Also intriguing high-technology manufacturers are thin ceramic sheets.
Corning developed ceramic sheets made with zirconia more than a decade ago for use in fuel cells, electronics, gas sensors, and other applications。 Leveraging our deep understanding of ceramic engineering and modeling, Corning recently developed a revolutionary roll-to-roll (R2R) ceramic processing method to manufacture Ribbon Ceramics – high quality, fully dense ceramic substrates in ribbon or wafer format。
Ribbon Ceramic made from zirconia comes in thicknesses as low as 20 microns。 It has attracted attention over recent years for its potential use in microbatteries for smartcards, sensors, and Internet-connect wearables。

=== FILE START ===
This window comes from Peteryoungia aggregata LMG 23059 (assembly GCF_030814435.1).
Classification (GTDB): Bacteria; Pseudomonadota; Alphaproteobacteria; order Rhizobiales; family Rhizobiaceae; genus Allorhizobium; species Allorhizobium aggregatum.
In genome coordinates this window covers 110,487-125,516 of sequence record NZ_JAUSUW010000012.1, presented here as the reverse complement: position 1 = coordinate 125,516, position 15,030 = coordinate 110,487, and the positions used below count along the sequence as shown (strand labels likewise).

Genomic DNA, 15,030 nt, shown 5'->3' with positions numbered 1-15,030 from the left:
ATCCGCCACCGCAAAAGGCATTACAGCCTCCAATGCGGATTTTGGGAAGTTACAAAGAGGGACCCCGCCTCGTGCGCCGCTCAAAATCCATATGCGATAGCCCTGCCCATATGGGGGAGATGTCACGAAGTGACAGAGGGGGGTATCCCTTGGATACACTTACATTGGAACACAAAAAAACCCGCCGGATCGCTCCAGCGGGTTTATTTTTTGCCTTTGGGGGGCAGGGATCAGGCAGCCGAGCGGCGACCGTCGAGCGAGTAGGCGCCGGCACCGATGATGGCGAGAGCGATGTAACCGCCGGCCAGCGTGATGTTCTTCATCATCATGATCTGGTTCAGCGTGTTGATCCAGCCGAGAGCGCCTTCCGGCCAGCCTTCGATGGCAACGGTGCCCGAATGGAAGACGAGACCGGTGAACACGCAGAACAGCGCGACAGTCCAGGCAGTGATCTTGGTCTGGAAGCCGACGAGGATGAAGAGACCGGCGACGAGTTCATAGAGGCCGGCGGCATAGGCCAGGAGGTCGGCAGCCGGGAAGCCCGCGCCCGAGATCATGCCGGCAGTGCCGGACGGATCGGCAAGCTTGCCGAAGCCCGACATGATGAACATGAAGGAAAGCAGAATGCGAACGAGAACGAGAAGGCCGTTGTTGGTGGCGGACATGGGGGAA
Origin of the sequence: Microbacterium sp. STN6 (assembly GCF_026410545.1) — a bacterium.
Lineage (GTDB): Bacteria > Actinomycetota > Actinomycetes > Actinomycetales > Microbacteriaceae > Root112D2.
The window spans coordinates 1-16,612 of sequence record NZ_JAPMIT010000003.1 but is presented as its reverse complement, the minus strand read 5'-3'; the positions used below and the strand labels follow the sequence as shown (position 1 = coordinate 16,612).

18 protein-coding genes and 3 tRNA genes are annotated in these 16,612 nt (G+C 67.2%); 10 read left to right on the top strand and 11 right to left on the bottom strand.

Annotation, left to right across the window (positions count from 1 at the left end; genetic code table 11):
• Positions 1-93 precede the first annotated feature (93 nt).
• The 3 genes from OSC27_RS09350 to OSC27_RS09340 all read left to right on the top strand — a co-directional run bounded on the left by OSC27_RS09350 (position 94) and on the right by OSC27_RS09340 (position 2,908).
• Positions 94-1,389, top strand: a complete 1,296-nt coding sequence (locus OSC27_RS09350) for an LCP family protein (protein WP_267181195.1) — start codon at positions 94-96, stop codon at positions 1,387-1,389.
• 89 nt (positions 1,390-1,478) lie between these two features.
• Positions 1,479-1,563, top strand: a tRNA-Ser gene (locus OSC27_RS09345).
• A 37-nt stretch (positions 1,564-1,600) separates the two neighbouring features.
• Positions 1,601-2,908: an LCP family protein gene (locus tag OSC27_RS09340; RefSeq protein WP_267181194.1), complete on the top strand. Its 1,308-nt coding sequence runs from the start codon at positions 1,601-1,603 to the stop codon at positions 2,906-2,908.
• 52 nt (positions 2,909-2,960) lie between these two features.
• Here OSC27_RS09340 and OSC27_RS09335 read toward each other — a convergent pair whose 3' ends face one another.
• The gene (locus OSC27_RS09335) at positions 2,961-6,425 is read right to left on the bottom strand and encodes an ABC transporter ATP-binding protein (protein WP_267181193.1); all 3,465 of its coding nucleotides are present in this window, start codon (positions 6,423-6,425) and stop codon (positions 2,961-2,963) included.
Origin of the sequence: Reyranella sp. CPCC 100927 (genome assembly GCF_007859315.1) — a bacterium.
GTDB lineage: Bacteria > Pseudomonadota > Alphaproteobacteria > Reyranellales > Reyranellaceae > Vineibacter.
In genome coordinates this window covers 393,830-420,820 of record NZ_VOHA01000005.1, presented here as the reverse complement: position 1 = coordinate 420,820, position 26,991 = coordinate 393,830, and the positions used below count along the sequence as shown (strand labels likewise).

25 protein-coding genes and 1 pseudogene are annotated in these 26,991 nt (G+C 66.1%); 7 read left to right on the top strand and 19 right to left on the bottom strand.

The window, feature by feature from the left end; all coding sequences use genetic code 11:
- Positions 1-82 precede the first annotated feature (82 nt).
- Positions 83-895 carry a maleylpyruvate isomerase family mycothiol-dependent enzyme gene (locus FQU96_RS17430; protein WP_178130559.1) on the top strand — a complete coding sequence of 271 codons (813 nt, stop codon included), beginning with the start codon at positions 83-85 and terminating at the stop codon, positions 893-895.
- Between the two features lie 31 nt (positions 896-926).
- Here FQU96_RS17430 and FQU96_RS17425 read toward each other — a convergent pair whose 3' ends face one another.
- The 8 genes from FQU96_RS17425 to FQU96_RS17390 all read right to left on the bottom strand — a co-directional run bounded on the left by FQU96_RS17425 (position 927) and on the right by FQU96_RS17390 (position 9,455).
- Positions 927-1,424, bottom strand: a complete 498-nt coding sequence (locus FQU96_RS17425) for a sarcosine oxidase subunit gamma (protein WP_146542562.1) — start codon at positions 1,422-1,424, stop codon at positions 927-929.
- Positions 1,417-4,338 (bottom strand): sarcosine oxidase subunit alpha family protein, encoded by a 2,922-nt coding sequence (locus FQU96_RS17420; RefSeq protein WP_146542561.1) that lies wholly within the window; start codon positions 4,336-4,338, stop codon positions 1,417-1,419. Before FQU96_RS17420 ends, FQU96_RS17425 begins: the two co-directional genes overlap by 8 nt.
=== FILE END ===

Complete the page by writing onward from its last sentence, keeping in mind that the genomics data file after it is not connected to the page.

More recently, Corning began exploring an alumina version of Ribbon Ceramic with high thermal conductivity. Alumina Ribbon Ceramic is ideal for use in LED lighting, power electronics, and radio frequency applications.
Flexible ceramics also offer potential for more economical production of solid-state batteries. Thin, long-lasting ceramic electrolytes, produced via roll-to-roll manufacturing, offer an alternative to the liquid electrolytes widely used in today’s shorter-lived rechargeable lithium ion batteries.
While glass and ceramics draw their compositions from different elements, Corning researchers are finding more and more parallels between the way the materials behave in ultra-thin, flexible form factors。 The materials are helping give rise to other industry innovations, too, like new methods of coating rolled surfaces -- just one more example of growing commercial potential for roll-to-roll processing。